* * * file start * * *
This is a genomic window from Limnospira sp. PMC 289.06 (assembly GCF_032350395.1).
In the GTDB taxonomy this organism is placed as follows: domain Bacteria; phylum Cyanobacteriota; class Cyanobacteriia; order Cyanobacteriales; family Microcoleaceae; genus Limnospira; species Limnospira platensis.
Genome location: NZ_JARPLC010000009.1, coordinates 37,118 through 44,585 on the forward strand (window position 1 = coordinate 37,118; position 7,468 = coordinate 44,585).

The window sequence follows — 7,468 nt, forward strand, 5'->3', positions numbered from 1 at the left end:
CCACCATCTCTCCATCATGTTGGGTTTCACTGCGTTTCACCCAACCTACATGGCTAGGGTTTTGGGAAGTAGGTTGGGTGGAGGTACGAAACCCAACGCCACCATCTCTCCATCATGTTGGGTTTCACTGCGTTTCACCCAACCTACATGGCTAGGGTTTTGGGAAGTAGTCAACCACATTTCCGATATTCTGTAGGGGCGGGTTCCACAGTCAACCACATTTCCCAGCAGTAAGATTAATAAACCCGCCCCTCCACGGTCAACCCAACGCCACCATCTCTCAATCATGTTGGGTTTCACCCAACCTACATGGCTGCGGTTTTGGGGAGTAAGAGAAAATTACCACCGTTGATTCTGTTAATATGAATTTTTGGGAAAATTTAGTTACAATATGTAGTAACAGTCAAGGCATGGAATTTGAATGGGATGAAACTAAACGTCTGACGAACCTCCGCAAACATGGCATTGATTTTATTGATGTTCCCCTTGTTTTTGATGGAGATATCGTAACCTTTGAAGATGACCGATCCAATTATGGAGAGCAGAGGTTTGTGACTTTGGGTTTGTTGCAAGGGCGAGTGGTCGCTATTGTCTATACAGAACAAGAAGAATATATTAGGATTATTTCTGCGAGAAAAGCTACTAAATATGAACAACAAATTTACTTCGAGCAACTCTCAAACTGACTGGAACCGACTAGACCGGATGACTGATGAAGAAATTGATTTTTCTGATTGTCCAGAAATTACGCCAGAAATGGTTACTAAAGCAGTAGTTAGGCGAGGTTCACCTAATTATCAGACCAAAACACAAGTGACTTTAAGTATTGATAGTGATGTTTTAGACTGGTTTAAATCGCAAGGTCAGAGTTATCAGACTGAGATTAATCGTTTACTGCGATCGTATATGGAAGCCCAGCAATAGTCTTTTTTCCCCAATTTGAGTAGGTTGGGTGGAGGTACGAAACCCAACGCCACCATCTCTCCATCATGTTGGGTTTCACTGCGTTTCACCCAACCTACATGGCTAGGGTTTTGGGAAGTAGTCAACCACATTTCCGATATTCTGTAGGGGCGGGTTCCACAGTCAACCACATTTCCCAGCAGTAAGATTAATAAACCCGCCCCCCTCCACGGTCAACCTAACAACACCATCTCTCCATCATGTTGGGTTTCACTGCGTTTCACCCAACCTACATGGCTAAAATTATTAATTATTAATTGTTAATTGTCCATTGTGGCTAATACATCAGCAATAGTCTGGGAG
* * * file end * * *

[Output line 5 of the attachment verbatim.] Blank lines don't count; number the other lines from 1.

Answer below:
CCACCATCTCTCCATCATGTTGGGTTTCACTGCGTTTCACCCAACCTACATGGCTAGGGTTTTGGGAAGTAGGTTGGGTGGAGGTACGAAACCCAACGCCACCATCTCTCCATCATGTTGGGTTTCACTGCGTTTCACCCAACCTACATGGCTAGGGTTTTGGGAAGTAGTCAACCACATTTCCGATATTCTGTAGGGGCGGGTTCCACAGTCAACCACATTTCCCAGCAGTAAGATTAATAAACCCGCCCCTCCACGGTCAACCCAACGCCACCATCTCTCAATCATGTTGGGTTTCACCCAACCTACATGGCTGCGGTTTTGGGGAGTAAGAGAAAATTACCACCGTTGATTCTGTTAATATGAATTTTTGGGAAAATTTAGTTACAATATGTAGTAACAGTCAAGGCATGGAATTTGAATGGGATGAAACTAAACGTCTGACGAACCTCCGCAAACATGGCATTGATTTTATTGATGTTCCCCTTGTTTTTGATGGAGATATCGTAACCTTTGAAGATGACCGATCCAATTATGGAGAGCAGAGGTTTGTGACTTTGGGTTTGTTGCAAGGGCGAGTGGTCGCTATTGTCTATACAGAACAAGAAGAATATATTAGGATTATTTCTGCGAGAAAAGCTACTAAATATGAACAACAAATTTACTTCGAGCAACTCTCAAACTGACTGGAACCGACTAGACCGGATGACTGATGAAGAAATTGATTTTTCTGATTGTCCAGAAATTACGCCAGAAATGGTTACTAAAGCAGTAGTTAGGCGAGGTTCACCTAATTATCAGACCAAAACACAAGTGACTTTAAGTATTGATAGTGATGTTTTAGACTGGTTTAAATCGCAAGGTCAGAGTTATCAGACTGAGATTAATCGTTTACTGCGATCGTATATGGAAGCCCAGCAATAGTCTTTTTTCCCCAATTTGAGTAGGTTGGGTGGAGGTACGAAACCCAACGCCACCATCTCTCCATCATGTTGGGTTTCACTGCGTTTCACCCAACCTACATGGCTAGGGTTTTGGGAAGTAGTCAACCACATTTCCGATATTCTGTAGGGGCGGGTTCCACAGTCAACCACATTTCCCAGCAGTAAGATTAATAAACCCGCCCCCCTCCACGGTCAACCTAACAACACCATCTCTCCATCATGTTGGGTTTCACTGCGTTTCACCCAACCTACATGGCTAAAATTATTAATTATTAATTGTTAATTGTCCATTGTGGCTAATACATCAGCAATAGTCTGGGAG